Envault: Removable media security moves beyond passwords
The ubiquitous flash drive represents one of the most common corporate data security risks. Until now, practically the only means to protect sensitive data held on removable mass media has been a password determined by the user.
“Studies indicate that the most common types of passwords remain simple series of numbers or personal details, both of which are relatively easy for hackers to crack,” says Envault Corporation’s Chairman of the Board Ossi Pohjola.
Envault Corporation’s envaulting technology consigns passwords to the history books. The process for text documents, for example, is to diffuse the data with standard encryption and then to remove ca. one percent of the bits from the diffused data. The fragment file with the one percent of data is sent to the corporate server while the remaining 99 percent is written to the removable storage. Without the missing one percent, the data is unreadable. “This one percent serves as a key and it remains under the absolute control of the enterprise.”
One of a kind world-wide
The envaulting technology is an innovation of VTT Technical Research Centre of Finland. Established in 2007 to commercialise this innovation, Envault Corporation serves a customer base consisting of major enterprises and organisations such as the Finnish Defence Forces.
According to Ossi Pohjola, the innovation by VTT is without parallel anywhere in the world. “The data protection is impossible to crack, besides which the process is also highly user-friendly.”
This data protection solution requires no action on the part of the user, as the computer automatically recognises any removable media connected to it. The software also monitors and logs all file activity with removable media for a full audit trail.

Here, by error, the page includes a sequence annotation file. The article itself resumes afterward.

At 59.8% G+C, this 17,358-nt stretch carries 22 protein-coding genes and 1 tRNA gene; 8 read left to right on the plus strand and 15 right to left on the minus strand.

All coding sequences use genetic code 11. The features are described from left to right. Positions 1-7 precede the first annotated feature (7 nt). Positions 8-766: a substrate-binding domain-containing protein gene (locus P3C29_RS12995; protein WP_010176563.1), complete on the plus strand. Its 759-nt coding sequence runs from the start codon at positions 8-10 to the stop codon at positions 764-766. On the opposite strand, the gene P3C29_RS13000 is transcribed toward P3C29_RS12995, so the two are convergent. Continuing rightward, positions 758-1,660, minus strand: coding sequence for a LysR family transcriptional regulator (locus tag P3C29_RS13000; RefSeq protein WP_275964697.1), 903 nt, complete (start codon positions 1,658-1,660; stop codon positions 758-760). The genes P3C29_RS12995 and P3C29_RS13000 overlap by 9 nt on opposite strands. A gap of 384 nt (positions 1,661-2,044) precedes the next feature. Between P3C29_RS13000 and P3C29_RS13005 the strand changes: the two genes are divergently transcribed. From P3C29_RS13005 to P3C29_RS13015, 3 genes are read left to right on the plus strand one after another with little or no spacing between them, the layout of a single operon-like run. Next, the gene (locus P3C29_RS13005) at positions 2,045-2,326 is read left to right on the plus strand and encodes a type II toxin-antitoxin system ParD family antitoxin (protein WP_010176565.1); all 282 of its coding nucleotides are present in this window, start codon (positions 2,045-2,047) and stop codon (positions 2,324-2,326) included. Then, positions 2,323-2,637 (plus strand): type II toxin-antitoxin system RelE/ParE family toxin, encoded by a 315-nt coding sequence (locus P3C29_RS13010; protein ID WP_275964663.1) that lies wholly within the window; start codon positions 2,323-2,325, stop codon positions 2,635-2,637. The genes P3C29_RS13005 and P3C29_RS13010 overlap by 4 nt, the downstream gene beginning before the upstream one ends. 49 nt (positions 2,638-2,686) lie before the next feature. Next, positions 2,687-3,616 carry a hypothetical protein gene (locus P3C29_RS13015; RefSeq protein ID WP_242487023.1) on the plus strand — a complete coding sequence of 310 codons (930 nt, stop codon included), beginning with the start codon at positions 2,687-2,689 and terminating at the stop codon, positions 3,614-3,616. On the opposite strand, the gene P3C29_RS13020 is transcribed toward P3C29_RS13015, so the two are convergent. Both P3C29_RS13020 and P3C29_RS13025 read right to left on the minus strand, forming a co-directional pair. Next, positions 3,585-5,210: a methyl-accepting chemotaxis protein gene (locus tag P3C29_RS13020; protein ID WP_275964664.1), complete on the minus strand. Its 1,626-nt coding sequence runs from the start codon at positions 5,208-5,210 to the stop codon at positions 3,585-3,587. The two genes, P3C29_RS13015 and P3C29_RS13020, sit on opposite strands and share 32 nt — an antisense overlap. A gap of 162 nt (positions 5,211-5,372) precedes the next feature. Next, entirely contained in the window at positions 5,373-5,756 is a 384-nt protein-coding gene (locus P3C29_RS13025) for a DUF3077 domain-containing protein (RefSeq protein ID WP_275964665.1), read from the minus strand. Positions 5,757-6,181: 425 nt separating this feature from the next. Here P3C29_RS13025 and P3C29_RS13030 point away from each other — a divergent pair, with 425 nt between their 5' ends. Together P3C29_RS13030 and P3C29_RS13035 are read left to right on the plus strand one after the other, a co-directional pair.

When corporate data is required beyond the reach of the corporate server, the removable device can be equipped with a ‘time lock’ which makes its contents available for e.g. a 24-hour period. The data protection solution works with all removable mass media in both PC and Mac environments.
Customer-driven product development
Envault Corporation has several patents pending for applications of the innovation. Chairman Pohjola says the company is also developing solutions tailored to its clients’ wishes, addressing issues such as partial workstation hard drive protection and online services.
In principle, the software could be used by individual consumers as well. “Consumer distribution is resource-intensive, however. A small start-up needs to allocate its resources where they do the most good,” Pohjola observes.
Headquartered close to Helsinki International Airport, Envault Corporation is currently setting up a network of international distributors. Sales offices have already been established in the United States, Germany and Dubai.
Envault Corporation is a partner in Tekes’ Safety and Security programme. Chairman Pohjola says the company has received invaluable support from Tekes’ funding programme for young innovative growth companies. “The programme makes it possible for a small start-up to go international. Without it, we might have all of one international distributor at present.”
Ossi Pohjola, Chairman of the Board
Tel. +358 (0)50 555 0501
Text: Anna Kauppi